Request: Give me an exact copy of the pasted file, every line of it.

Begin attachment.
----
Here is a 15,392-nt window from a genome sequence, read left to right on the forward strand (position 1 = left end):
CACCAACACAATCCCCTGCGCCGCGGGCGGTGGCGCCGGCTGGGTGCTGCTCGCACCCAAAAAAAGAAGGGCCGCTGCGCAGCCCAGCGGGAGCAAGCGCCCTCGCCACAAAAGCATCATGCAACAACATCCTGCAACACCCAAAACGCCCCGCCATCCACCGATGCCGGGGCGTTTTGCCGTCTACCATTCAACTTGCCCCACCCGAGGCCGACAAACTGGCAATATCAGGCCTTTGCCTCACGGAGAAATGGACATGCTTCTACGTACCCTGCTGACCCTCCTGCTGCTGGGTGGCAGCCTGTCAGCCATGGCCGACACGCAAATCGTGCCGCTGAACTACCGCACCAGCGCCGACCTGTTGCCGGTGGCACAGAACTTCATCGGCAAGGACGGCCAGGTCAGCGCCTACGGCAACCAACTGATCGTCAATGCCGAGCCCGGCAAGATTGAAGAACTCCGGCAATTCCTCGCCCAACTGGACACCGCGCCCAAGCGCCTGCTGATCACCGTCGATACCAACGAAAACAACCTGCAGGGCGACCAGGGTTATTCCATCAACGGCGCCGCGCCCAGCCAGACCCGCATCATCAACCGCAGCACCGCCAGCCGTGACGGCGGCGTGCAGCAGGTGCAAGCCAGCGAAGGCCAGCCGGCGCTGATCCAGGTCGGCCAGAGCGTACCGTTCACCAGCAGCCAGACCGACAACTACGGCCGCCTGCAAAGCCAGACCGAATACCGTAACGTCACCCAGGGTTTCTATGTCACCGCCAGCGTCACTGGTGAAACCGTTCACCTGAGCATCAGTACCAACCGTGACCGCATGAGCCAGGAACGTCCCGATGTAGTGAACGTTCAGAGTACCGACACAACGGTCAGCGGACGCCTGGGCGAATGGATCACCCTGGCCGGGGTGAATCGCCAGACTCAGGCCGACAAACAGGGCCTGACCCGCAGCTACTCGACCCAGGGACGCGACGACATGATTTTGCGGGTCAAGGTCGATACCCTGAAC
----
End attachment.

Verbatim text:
Here is a 15,392-nt window from a genome sequence, read left to right on the forward strand (position 1 = left end):
CACCAACACAATCCCCTGCGCCGCGGGCGGTGGCGCCGGCTGGGTGCTGCTCGCACCCAAAAAAAGAAGGGCCGCTGCGCAGCCCAGCGGGAGCAAGCGCCCTCGCCACAAAAGCATCATGCAACAACATCCTGCAACACCCAAAACGCCCCGCCATCCACCGATGCCGGGGCGTTTTGCCGTCTACCATTCAACTTGCCCCACCCGAGGCCGACAAACTGGCAATATCAGGCCTTTGCCTCACGGAGAAATGGACATGCTTCTACGTACCCTGCTGACCCTCCTGCTGCTGGGTGGCAGCCTGTCAGCCATGGCCGACACGCAAATCGTGCCGCTGAACTACCGCACCAGCGCCGACCTGTTGCCGGTGGCACAGAACTTCATCGGCAAGGACGGCCAGGTCAGCGCCTACGGCAACCAACTGATCGTCAATGCCGAGCCCGGCAAGATTGAAGAACTCCGGCAATTCCTCGCCCAACTGGACACCGCGCCCAAGCGCCTGCTGATCACCGTCGATACCAACGAAAACAACCTGCAGGGCGACCAGGGTTATTCCATCAACGGCGCCGCGCCCAGCCAGACCCGCATCATCAACCGCAGCACCGCCAGCCGTGACGGCGGCGTGCAGCAGGTGCAAGCCAGCGAAGGCCAGCCGGCGCTGATCCAGGTCGGCCAGAGCGTACCGTTCACCAGCAGCCAGACCGACAACTACGGCCGCCTGCAAAGCCAGACCGAATACCGTAACGTCACCCAGGGTTTCTATGTCACCGCCAGCGTCACTGGTGAAACCGTTCACCTGAGCATCAGTACCAACCGTGACCGCATGAGCCAGGAACGTCCCGATGTAGTGAACGTTCAGAGTACCGACACAACGGTCAGCGGACGCCTGGGCGAATGGATCACCCTGGCCGGGGTGAATCGCCAGACTCAGGCCGACAAACAGGGCCTGACCCGCAGCTACTCGACCCAGGGACGCGACGACATGATTTTGCGGGTCAAGGTCGATACCCTGAAC